Fatal crash's impact will resonate beyond the courtroom

Crash that killed tollway worker, injured state trooper could lead to new law

  • Renato Velasquez

    Renato Velasquez

  • Truck driver Renato Velasquez, right, with Attorney Steven Goldman, pleaded not guilty to several charges in March 2014. He is accused of driving a semitrailer in January 2014 that struck emergency vehicles along I-88, killing an Illinois Tollway worker and injuring a state trooper.

    Truck driver Renato Velasquez, right, with Attorney Steven Goldman, pleaded not guilty to several charges in March 2014. He is accused of driving a semitrailer in January 2014 that struck emergency vehicles along I-88, killing an Illinois Tollway worker and injuring a state trooper. Chuck Berman/Chicago Tribune, pool

  • Attorney Elizabeth Kaveny speaks during a news conference at the DuPage courthouse last month advocating for the filing of reckless homicide charges against Renato Velasquez. At left are Kim Balder and her husband, Doug Balder, the state trooper who was severely injured in the crash that killed tollway worker Vincent Petrella.

      Attorney Elizabeth Kaveny speaks during a news conference at the DuPage courthouse last month advocating for the filing of reckless homicide charges against Renato Velasquez. At left are Kim Balder and her husband, Doug Balder, the state trooper who was severely injured in the crash that killed tollway worker Vincent Petrella. Daniel White | Staff Photographer

 
 
Updated 2/23/2015 1:18 PM

The impact of a January 2014 crash that killed a tollway worker and seriously injured a state trooper along Interstate 88 near Aurora likely will resonate beyond the trial that starts this week, thanks to legislation now being pushed in Springfield.

Truck driver Renato Velasquez, 46, of Hanover Park is set to stand trial Tuesday in DuPage County on charges he operated a commercial motor vehicle while fatigued or impaired and made a false report of his record and duty status.

                                                                                                                                                                                                                       
 

Prosecutors say at the time of the crash Velasquez had slept for only 3 hours during a 37-hour shift in which he traveled through Illinois, Nebraska and Iowa before returning to the Chicago area.

He's also charged with failure to reduce speed to avoid an accident and failure to yield to stationary emergency vehicles.

If convicted, Velasquez faces a maximum of three years in prison. Some have questioned whether that's a stiff enough penalty.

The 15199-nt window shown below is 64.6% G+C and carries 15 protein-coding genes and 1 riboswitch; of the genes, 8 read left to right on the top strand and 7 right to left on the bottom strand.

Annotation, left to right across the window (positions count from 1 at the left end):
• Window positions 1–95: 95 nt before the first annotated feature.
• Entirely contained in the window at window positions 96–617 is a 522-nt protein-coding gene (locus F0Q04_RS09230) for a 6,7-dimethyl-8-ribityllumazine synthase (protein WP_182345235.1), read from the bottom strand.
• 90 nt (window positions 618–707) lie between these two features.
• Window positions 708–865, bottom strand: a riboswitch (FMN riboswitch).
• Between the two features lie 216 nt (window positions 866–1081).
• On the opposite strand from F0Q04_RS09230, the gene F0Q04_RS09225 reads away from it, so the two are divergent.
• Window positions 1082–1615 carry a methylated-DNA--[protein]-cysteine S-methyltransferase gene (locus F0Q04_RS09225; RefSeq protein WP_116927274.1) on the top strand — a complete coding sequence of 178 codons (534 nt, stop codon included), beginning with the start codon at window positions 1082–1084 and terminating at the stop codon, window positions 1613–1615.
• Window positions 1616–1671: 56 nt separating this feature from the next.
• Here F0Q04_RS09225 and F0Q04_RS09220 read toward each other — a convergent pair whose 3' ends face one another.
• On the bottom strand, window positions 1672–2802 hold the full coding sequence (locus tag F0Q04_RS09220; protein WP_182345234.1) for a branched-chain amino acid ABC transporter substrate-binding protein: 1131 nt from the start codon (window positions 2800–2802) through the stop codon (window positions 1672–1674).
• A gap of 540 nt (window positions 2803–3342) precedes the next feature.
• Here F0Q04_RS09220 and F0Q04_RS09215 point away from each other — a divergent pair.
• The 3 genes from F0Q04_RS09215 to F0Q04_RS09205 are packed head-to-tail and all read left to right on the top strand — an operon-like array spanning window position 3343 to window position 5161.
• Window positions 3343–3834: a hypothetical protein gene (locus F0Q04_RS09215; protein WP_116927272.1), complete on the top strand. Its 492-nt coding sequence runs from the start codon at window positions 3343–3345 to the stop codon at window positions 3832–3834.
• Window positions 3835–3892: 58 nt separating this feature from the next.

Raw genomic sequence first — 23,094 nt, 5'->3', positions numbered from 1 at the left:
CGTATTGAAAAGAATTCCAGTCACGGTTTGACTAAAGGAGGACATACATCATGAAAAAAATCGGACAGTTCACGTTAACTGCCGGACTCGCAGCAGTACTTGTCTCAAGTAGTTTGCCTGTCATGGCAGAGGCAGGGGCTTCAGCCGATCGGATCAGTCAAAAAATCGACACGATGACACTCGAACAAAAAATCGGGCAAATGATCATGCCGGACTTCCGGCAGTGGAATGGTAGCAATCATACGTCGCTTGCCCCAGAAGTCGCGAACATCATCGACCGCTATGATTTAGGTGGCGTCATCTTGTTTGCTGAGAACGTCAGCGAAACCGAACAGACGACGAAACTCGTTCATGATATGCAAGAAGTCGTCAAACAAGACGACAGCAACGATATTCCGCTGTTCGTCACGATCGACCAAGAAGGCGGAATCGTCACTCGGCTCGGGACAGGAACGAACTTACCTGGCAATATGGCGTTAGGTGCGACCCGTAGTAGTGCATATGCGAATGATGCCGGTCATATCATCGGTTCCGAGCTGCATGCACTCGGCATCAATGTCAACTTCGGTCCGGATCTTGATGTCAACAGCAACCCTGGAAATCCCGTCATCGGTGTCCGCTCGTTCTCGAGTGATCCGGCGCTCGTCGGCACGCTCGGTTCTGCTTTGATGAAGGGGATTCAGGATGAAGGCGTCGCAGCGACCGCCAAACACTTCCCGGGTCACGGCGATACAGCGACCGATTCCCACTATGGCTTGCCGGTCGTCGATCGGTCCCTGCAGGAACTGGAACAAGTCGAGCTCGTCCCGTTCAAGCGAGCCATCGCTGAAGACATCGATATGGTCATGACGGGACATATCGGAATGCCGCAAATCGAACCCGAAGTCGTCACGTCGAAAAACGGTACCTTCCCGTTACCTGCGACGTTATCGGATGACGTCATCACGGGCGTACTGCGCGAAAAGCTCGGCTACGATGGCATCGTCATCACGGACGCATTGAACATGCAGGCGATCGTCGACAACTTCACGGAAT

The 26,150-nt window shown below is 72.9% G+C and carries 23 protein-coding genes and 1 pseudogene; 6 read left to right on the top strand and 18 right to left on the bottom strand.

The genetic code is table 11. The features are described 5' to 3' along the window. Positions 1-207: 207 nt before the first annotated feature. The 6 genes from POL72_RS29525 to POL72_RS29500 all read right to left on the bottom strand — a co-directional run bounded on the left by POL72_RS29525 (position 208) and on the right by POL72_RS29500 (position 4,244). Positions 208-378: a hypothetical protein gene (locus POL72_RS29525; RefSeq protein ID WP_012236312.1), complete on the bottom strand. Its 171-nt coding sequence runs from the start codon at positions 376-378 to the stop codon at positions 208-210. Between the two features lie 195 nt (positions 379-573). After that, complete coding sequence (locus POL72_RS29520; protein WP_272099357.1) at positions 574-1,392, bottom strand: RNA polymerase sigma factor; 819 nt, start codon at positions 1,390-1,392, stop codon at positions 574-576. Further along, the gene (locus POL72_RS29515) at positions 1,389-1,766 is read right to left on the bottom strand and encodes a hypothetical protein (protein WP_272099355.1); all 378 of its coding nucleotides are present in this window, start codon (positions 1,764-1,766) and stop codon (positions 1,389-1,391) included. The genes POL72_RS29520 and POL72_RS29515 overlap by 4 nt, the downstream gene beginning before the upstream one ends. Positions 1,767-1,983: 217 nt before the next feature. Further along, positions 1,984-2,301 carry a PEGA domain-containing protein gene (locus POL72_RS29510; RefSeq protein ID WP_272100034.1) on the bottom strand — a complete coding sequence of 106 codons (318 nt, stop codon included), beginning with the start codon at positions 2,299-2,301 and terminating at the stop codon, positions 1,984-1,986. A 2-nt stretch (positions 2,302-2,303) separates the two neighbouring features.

While it's too late to affect this case, state Sen. Chris Nybo, an Elmhurst Republican, moved to address such concerns Friday by filing legislation that, if adopted, would increase the penalty for any driver who "willfully violates regulations pertaining to motor carrier drivers' hours of service when the violation was a proximate cause of great bodily harm or death to another person."

The proposed legislation would upgrade the offense from a Class 4 felony to a Class 3 felony, increasing the sentencing range to a maximum of five years in prison. The legislation also targets employers who support truckers who falsify their logs.

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Federal regulations forbid truckers from driving more than 11 hours in a 14-hour period. The regulations say truck drivers then must take 10 consecutive hours off before returning to duty.

To ensure compliance with the law, truck drivers and the companies they work for must keep driving logs that can be reviewed by state and federal authorities.

The Velasquez crash occurred about 9:45 p.m. Jan. 27, 2014, when state Trooper Douglas Balder and tollway worker Vincent Petrella were helping with a disabled semitrailer on eastbound I-88 near Eola Road in Aurora.

Authorities said both Petrella and Balder were sitting inside their parked vehicles, which had flashing emergency lights, when they were struck by a truck driven by Velasquez.

                                                                                                                                                                                                                       
 

Petrella, a Wheeling resident, was killed. Balder suffered 13 broken ribs, a broken left scapula and severe burns over his entire left side.

Last month, Balder and his wife, Kimberli, urged DuPage County State's Attorney Robert Berlin to increase the charges against Velasquez to include reckless homicide. Berlin said at the time it's his duty to "only bring charges that can be substantiated in a court of law."

Rather than seek stiffer charges in this case, Berlin sought legislative relief for future cases.

Berlin declined to comment on his office's 2015 legislative agenda, but Nybo said Friday that he filed his proposed bill on Berlin's behalf.

"(Berlin) believes he was not able to bring the more stringent charges he would have liked in this case and he asked me to file this bill on his behalf to correct this statutorily," Nybo said.

Nybo said Friday's filing has no connection to the timing of Tuesday's trial, but everything to do with the crash that triggered it.

"There is definitely a connection. My state's attorney feels the current books are not strong enough to have dealt with this situation," Nybo said. "If my state's attorney makes a request, I'm very inclined to support his thoughts and help him out. He's the expert."

Velasquez's attorney, Steven Goldman of Wheeling, did not return a call seeking comment Friday.

Velasquez's bench trial is scheduled to begin at 10 a.m. Tuesday before Judge Robert Kleeman in courtroom 4012.

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